Skip to main content

Azure Monitor


Azure Monitor delivers a comprehensive solution for collecting, analyzing, and acting on telemetry from your cloud and on-premises environments.

Azure Monitor Diagram

Azure Monitor can collect data from a variety of sources:

  • applications,
  • guest OS,
  • Azure resource,
  • Azure subscription,
  • Azure tenant.

All data collected by Azure Monitor fits into one of two fundamental types:

  • metrics: numerical values that describe some aspect of a system at a particular point of time. They are lightweight and capable of supporting near real-time scenarios.
  • logs: data organized into records with different sets of properties for each type. Telemetry such as events and traces are stored as logs in addition to performance data so that it can all be combined for analysis.

Insights and Curated Visualizations

Some Azure resources providers have a curated visualization which gives a customized monitoring experience for that particular service or set of services. Larger scalable curated visualizations are known as insights and marked with that name in the documentation and Azure portal.

Some examples:

  • Application Insights,
  • Container Insights,
  • VM Insights.

Application Insights

Application Insights is an extensible Application Performance Management (APM) service for monitoring live applications.

Application Insights works by installing a small instrumentation package (SDK) in an application or enabled using the Application Insights Agent when supported. Telemetry data is directed to an Azure Application Insights Resource using a unique GUID that is referred as an Instrumentation Key.

Application Insights Overview

In addition, telemetry can be pulled form the host environments such as performance counters, Azure diagnostics, or Docker logs.

All these telemetry streams are integrated into Azure Monitor.

Application Insights monitors the following:

  • Requests rates, response times, and failure rates.
  • Dependency rates, response times, and failure rates.
  • Exceptions.
  • Page views and load performance.
  • AJAX calls.
  • User and session counts.
  • Performance counters.
  • Host diagnostics.
  • Diagnostic trace logs.
  • Custom events and metrics.

There are several ways to get started monitoring and analyzing app performance:

  • At run time: instrument web app on the server. Ideal for applications already deployed. Avoids any update to the code.
  • At development time: add Application Insights to the code. Allows to customize telemetry collection and send additional telemetry.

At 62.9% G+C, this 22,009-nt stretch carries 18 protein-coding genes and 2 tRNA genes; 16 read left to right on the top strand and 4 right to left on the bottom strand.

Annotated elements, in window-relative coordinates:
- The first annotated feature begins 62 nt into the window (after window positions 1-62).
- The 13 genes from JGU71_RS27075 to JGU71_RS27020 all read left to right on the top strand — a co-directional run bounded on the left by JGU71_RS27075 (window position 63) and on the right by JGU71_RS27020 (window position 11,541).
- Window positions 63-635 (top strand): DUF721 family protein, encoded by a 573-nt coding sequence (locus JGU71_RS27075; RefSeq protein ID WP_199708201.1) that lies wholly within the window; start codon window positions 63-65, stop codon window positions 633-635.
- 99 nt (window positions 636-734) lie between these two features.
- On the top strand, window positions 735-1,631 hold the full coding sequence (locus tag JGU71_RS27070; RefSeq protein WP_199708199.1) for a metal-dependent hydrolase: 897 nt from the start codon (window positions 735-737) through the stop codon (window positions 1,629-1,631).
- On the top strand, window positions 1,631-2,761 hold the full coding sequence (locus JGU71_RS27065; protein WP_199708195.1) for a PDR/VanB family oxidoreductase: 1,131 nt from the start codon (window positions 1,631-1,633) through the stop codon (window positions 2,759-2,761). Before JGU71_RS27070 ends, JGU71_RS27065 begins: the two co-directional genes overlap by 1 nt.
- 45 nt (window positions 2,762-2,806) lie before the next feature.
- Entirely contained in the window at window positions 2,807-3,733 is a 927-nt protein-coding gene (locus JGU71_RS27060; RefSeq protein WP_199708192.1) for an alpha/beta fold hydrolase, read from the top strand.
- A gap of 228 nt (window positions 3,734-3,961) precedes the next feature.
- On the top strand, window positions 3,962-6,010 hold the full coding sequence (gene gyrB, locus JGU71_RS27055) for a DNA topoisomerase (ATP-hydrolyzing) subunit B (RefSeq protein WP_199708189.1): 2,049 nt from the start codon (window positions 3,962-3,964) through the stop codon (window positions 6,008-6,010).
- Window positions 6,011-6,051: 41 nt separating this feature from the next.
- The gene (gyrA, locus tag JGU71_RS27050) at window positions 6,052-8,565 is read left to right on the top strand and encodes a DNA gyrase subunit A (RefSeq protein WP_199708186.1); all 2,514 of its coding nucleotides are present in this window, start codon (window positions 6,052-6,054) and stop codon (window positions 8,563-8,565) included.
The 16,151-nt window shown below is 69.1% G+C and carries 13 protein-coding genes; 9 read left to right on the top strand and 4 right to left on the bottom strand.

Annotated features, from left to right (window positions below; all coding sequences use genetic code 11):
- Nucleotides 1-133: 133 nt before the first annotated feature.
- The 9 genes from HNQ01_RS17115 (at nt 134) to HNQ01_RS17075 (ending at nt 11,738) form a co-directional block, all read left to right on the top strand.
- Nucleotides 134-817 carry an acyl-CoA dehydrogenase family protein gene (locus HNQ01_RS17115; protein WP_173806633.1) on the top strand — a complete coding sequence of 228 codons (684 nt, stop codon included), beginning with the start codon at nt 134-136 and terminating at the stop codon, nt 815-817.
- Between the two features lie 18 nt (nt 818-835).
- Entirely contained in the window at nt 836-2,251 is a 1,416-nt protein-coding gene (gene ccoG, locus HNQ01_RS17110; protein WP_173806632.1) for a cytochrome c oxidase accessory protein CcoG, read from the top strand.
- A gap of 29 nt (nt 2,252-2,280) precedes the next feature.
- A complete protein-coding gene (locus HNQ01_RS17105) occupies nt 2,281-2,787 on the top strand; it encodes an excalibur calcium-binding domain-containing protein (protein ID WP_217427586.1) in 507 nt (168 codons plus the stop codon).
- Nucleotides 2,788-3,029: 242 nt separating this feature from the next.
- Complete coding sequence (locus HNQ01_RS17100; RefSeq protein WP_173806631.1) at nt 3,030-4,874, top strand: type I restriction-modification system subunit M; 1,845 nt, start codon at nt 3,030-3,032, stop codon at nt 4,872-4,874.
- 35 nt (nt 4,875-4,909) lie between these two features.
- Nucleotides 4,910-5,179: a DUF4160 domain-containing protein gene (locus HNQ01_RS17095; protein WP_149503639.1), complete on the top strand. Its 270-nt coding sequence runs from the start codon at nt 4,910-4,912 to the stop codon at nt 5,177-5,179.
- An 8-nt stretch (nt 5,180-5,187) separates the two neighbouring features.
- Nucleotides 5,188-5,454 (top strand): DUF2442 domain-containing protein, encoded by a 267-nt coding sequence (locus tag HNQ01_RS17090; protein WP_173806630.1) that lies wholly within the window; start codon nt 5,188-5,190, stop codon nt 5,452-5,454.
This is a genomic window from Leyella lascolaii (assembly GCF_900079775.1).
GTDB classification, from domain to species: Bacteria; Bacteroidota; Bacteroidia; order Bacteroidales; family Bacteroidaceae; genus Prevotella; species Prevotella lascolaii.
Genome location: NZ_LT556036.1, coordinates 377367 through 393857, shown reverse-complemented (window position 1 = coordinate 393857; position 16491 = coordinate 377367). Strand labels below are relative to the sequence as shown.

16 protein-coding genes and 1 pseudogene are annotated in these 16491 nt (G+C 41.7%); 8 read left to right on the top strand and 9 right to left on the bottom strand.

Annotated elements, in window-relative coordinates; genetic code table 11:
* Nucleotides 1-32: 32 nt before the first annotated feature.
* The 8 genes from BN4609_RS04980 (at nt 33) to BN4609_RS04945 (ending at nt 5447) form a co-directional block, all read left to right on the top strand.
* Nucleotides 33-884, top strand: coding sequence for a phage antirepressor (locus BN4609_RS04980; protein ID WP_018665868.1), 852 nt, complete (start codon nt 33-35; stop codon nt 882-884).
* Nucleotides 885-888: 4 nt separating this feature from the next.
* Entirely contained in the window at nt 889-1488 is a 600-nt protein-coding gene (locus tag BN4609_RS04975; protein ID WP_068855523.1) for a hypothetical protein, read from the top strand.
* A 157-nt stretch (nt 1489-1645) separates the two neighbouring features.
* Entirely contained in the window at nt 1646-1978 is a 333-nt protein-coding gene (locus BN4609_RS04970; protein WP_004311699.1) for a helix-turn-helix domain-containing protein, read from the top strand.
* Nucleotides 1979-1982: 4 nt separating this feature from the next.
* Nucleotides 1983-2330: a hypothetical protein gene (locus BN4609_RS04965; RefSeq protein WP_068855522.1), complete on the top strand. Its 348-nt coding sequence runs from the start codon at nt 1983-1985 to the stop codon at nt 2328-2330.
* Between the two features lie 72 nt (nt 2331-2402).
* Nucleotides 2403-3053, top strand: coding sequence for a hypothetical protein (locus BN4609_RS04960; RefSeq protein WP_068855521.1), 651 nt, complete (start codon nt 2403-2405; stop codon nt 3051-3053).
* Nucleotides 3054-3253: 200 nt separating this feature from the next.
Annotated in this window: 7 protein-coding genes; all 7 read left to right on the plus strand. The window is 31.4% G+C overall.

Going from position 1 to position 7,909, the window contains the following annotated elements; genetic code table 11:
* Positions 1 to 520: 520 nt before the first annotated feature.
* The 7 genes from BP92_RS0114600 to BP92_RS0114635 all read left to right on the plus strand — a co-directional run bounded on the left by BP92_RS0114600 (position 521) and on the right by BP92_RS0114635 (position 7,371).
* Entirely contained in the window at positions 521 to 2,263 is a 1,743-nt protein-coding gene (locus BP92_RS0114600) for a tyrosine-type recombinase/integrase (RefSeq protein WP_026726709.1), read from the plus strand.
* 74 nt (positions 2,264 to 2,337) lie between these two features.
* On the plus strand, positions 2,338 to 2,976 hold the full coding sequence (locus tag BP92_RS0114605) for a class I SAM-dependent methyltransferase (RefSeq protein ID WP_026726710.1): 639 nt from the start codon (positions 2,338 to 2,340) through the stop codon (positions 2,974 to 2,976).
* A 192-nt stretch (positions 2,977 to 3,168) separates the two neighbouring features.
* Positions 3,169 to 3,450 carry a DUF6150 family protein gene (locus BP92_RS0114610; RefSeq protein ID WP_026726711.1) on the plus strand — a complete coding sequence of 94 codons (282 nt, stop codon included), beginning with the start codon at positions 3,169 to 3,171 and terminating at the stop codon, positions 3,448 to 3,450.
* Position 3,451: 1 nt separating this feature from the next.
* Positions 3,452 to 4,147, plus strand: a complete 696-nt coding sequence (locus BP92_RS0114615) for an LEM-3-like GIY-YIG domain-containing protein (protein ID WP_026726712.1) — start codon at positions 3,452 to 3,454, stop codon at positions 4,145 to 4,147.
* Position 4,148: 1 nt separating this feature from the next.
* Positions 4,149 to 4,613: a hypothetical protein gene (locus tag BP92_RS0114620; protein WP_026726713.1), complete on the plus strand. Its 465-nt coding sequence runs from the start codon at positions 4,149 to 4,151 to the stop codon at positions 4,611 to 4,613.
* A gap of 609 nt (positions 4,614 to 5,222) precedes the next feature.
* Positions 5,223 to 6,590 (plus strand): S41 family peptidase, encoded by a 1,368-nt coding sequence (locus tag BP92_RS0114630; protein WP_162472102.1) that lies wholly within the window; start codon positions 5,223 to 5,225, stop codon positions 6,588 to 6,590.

• Instrument web pages: for page view, AJAX, and other client-side telemetry.
  • Analyze mobile app usage: by integrating with Visual Studio App Center.
  • Availability tests: ping website regularly from Azure servers.

Application Insights allows to monitor the following usage analytics:

  • Users - how many people used the app and its features.
  • Sessions - how many sessions of user activity have included certain pages and features of the app.
  • Events - how ofter are certain pages and features of the app are used.
  • Funnels - the progression through a series of steps in a web application is known as a funnel. Funnels are limited to a maximum of six steps.
  • User Flows - visualises how users navigate between the pages and features of the app.
  • Retention - how many users return to the app, and how often they perform particular tasks or achieve goals.
  • Impact - discovers how any dimension of a page view, custom event, or request affects the usage of a different page view or custom event.
  • Cohorts - a cohort is a set of user, sessions, events, or operations that have something in common.

Log-based Metrics

There are two types of metrics:

  • Log-based metrics behind the scenes are translated into Kusto queries form stored events.
  • Standard metrics are stored as pre-aggregated time series.

App Monitoring Instrumentation


Allows to enable app monitoring without changing the code. Only enabling, and sometimes configuring, the agent is required, which collects telemetry automatically.

Instrumenting for Distributed Tracing

Distributed tracing is the equivalent of call stacks for modern cloud and microservices architectures, with the addition of a simplistic performance profiler. There are two experiences for consuming distributed trace data:

  • Transaction diagnostics view: provides visibility into one single transaction/request.
  • Application map view: aggregates many transactions to show a topological view of how the systems interact, and what the average performance and error rates are.

Availability Tests

It's possible to set up recurring tests to monitor availability and responsiveness. Application Insights sends web requests to an application at regular intervals from points around the world. It can alert if application isn't responding or responds too slowly.

Up to 100 availability tests per Application Insights resource can be created.

There are three types of availability tests:

  • URL ping test (classic): a simple test to validate whether a public endpoint is responding and measure performance associated with that response. Custom success criteria and more advanced features, like allowing retries, can be set.
  • Standard test (preview): similar to URL ping test, but includes SSL certificate validity, proactive lifetime check, HTTP request verb, custom headers, and custom request data.
  • Custom TrackAvailability test: custom application to run availability tests. Can be used for multi request or authentication test scenarios.